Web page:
Joseph Bevilacqua; Judge Tied to Rhode Island Mob

From Times Wire Services

Joseph A. Bevilacqua, whose friendships with reputed mobsters tarnished and finally ended his career as Rhode Island's top legislator and top judge, died Wednesday. He was 70.

Bevilacqua died at Brigham and Women's Hospital here. He had been hospitalized several times during the last few months in Providence, most recently in early May for a heart attack. He was taken to Brigham and Women's on May 30.

Bevilacqua's past as a lawyer whose clients and friends included crime figures dogged him throughout 31 years in public office as legislator, House Speaker and chief justice.

State's Top Judge

When he gave up his law practice and the powerful speakership of the Rhode Island House in 1976 to become the state's top judge, Bevilacqua promised to set aside "old friendships and causes."

His apparent failure to do so--through alleged associations with underworld figures and a growing list of other possible judicial improprieties--brought a negotiated public censure in June, 1985.

It also triggered an investigation by the Legislature that brought Bevilacqua's resignation in May, 1986.

There were allegations that Bevilacqua had harbored a fugitive from a 1963 department store robbery and accepted $2,000 of the loot from him. The fugitive, Robert Northrop, later recanted his story.

Then-Atty. Gen. Julius Michaelson investigated the matter in 1977 but concluded that there was "no prosecutable case."

About the same time, a letter surfaced in which Bevilacqua told the state Parole Board in 1973 that Raymond L. S. Patriarca, the late New England organized-crime boss, was "a person of integrity and, in my opinion, good moral character."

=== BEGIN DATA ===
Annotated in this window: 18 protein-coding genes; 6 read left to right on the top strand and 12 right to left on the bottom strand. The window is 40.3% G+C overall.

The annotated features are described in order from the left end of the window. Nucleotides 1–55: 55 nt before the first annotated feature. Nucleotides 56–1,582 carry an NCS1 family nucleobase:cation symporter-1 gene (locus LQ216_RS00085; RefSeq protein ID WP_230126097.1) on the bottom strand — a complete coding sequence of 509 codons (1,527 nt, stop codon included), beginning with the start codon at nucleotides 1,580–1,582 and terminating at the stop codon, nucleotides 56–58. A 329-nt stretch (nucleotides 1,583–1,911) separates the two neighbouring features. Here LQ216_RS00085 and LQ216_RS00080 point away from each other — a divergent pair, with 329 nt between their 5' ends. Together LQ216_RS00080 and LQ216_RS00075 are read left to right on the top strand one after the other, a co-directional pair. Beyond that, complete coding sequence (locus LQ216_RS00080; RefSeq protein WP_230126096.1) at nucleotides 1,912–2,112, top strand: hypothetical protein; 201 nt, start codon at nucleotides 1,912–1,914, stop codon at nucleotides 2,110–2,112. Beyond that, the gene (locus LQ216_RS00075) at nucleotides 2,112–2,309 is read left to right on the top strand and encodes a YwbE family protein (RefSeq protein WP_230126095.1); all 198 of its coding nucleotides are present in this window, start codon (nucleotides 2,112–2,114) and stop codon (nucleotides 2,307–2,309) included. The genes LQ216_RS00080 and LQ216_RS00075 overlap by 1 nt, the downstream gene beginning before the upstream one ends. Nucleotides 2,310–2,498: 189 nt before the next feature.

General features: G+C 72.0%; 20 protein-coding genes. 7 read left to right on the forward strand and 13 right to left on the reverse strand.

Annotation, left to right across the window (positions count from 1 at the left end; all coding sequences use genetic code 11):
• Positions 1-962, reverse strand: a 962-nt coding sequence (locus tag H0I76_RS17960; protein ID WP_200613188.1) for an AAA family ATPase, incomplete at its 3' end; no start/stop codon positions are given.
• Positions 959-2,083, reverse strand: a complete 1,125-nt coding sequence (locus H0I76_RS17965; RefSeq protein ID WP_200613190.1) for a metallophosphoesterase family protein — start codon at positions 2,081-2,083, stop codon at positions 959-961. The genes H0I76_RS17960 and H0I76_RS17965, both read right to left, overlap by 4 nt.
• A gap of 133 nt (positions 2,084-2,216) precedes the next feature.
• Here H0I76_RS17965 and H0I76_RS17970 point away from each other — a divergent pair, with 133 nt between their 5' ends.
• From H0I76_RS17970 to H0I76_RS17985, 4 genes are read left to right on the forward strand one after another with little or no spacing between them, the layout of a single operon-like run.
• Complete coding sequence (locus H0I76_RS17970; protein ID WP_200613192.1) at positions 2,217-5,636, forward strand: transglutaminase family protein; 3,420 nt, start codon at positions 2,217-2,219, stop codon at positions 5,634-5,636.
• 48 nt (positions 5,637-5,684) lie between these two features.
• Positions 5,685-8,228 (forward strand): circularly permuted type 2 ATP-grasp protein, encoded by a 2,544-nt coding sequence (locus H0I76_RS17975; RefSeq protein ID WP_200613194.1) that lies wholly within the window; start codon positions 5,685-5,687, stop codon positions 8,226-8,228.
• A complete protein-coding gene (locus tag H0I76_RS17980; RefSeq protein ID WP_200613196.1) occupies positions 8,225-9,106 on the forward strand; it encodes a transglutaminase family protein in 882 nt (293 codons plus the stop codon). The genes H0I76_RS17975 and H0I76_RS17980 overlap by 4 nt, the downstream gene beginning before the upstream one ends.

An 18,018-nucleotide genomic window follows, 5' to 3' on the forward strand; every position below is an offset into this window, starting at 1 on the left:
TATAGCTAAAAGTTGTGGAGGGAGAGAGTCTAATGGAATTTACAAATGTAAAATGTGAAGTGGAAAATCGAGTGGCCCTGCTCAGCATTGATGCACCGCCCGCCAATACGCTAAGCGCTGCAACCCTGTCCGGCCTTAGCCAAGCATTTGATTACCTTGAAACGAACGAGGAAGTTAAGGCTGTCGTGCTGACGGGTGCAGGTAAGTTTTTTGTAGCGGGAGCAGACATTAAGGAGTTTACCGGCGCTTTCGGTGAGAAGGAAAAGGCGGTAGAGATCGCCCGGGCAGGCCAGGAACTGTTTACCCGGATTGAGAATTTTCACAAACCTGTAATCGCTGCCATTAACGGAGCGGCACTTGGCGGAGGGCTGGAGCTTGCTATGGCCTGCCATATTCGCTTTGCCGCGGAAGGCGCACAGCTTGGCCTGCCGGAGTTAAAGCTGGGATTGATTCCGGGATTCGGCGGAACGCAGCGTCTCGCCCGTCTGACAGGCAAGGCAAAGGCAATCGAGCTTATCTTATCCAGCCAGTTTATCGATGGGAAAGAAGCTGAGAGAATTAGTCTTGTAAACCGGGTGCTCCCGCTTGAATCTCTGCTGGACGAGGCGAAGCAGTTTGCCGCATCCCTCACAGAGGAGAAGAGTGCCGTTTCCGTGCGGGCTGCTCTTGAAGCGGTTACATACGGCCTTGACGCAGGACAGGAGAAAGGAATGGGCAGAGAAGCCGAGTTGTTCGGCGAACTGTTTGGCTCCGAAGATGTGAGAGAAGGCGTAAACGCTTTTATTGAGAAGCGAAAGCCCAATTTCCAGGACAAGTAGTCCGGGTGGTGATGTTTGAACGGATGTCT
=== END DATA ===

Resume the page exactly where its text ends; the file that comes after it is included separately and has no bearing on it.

Panel Took No Action

The Commission on Judicial Tenure and Discipline took no action after it investigated the letter and Bevilacqua's officiating at the wedding of Patriarca's chauffeur six months after becoming chief justice. The chauffeur, Joseph A. Badway, was under indictment for fraud at the time.

The series of events that finally brought Bevilacqua down began at the end of 1984, with a Providence Journal-Bulletin story alleging that state police and the newspaper's reporters had observed Bevilacqua repeatedly visiting the homes of underworld figures.

The state police subsequently alleged that Bevilacqua had also visited a Smithfield, R.I., motel, owned by men linked to gambling and drugs, for trysts with his secretary and another woman to whom he was not married.

The judicial commission launched a new investigation, hiring former U.S. Supreme Court Justice Arthur J. Goldberg as special counsel, and censured Bevilacqua for associating with criminals. Bevilacqua agreed to take an unpaid four-month leave of absence in 1985.

When the General Assembly convened the next year, it launched impeachment proceedings. Two weeks after the House Judiciary Committee began public hearings on the matter, Bevilacqua resigned.

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